Sometimes I get so interested in a topic that I forget that all I have to do is write a short essay about it. My assignment on the emerging church (or the EM, for Emerging Movement) last year was such a topic. And, since it seems that the EM is a popular blog topic I thought I’d share a bit of what I learned, for what it’s worth. If you want a more thorough discussion, read my complete essay.
Characteristics of the EM
- It is a movement of protest: the EM stems from dissatisfaction with the way church is practiced (spiritual isolationism, marketing the gospel, divisions, etc). It is also a movement away from abstract theology. McKnight states that “The EM is driven by a reaction to […] theology that is often abstract, systematic, and rooted in logic and reason.”
- It is a movement largely driven not by theological reform, but by a change in focus with an emphasis on praxis: As McKnight writes on his blog, “the Emerging Movement operates with a praxis and orthodoxy model rather than an orthodoxy model: in other words, it believes that orthodoxy is practiced […] as much as it is articulated” (www.jesuscreed.org).
- The movement embraces an ecumenical focus: McKnight writes, “The EM prefers global theological affirmations and the classical creeds rather than denominationally shaped theological creeds” (www.covchurch.org).
- The movement is closely tied to culture and to postmodernism. Much of this centers around the age-old question of epistemology. Truth is not denied, yet the means of understanding such truth and the extent to which it can be found is more deeply questioned. There is also a significant emphasis on the importance of experience. Without further study, I would flounder in a more in-depth analysis of the relationship between post-modernity and the emergent church. Suffice it to say, one can’t really understand the EM without attempting to understand some of the complexities of post-modernism.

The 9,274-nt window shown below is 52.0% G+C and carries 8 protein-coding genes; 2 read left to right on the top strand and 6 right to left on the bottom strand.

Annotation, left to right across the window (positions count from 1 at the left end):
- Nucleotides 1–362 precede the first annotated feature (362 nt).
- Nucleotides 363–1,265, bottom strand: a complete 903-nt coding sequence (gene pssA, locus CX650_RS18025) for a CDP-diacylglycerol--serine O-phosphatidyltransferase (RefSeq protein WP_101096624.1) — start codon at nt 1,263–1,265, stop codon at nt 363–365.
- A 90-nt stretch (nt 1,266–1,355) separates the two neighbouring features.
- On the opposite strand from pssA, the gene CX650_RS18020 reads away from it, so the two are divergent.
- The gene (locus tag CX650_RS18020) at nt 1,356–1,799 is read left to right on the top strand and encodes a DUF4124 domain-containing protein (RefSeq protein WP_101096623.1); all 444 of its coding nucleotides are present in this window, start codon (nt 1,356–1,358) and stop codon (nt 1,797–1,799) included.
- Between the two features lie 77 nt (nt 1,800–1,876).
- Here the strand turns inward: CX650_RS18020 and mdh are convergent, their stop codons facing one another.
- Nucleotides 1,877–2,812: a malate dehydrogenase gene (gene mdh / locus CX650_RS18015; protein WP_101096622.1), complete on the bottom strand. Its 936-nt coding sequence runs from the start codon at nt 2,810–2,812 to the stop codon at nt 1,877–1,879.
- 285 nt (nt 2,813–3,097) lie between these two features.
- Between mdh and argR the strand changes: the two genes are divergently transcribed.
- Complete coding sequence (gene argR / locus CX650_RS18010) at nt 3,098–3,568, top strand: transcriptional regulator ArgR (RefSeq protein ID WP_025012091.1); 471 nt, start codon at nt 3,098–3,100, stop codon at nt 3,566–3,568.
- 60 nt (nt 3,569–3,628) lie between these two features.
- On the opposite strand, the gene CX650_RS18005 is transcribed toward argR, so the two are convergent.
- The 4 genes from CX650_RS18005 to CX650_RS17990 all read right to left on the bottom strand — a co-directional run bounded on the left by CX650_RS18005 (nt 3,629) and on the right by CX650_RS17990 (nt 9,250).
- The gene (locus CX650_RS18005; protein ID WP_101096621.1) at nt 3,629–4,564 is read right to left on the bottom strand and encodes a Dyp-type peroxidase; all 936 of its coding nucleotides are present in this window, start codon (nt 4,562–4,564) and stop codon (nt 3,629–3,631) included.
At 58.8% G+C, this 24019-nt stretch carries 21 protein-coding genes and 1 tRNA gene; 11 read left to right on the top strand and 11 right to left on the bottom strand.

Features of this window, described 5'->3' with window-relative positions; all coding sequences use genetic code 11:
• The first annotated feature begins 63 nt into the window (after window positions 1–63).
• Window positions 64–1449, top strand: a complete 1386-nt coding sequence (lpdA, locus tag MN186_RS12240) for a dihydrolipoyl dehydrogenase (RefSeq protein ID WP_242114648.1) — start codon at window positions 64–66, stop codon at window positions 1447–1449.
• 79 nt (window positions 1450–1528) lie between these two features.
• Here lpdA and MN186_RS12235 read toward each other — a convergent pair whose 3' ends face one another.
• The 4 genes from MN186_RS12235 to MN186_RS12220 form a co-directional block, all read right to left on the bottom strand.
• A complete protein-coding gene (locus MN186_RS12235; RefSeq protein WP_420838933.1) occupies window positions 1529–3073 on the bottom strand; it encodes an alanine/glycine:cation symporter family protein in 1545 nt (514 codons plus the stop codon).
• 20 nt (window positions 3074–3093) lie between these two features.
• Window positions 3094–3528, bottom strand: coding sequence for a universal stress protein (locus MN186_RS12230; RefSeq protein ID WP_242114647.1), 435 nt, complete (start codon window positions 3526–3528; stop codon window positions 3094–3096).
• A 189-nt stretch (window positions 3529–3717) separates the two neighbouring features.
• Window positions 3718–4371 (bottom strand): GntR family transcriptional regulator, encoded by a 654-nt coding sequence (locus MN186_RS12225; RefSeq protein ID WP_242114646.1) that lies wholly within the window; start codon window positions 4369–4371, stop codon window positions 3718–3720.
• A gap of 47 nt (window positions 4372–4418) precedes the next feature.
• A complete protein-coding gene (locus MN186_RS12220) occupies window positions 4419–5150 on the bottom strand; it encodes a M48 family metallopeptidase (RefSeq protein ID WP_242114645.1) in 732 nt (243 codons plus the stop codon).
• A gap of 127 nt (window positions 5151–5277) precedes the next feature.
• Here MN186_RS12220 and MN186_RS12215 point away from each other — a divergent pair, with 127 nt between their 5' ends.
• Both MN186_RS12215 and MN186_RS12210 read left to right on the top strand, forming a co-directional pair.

The EM is for me both an exciting and scary thing. McLaren says of his vision for the movement, “It’s not about the church meeting your needs, it’s about you joining the mission of God’s people to meet the world’s needs” (www.culture-makers.com). This is an inspiring vision. The movement as a whole does seem to carry with it the tremendous possibility of renewal, of bringing discouraged Christians together in a more authentically practiced Christianity. It is a movement driven by and focused on the church; that excites me.
Yet it seems appropriate to also include a word of caution. The movement is both trendy and intellectual, two things that can be tempting. It could allow us to feel that we are using our intellects to do something, to feel good about the way we practice our faith without really being open to the unexpected ways in which God works. No one movement can ‘fix’ the church. Much of the time we have to work with what we’ve got; it’s clear that God hasn’t given up working in many ordinary churches across
I am very interested in this 'movement' and would welcome your comments and insight.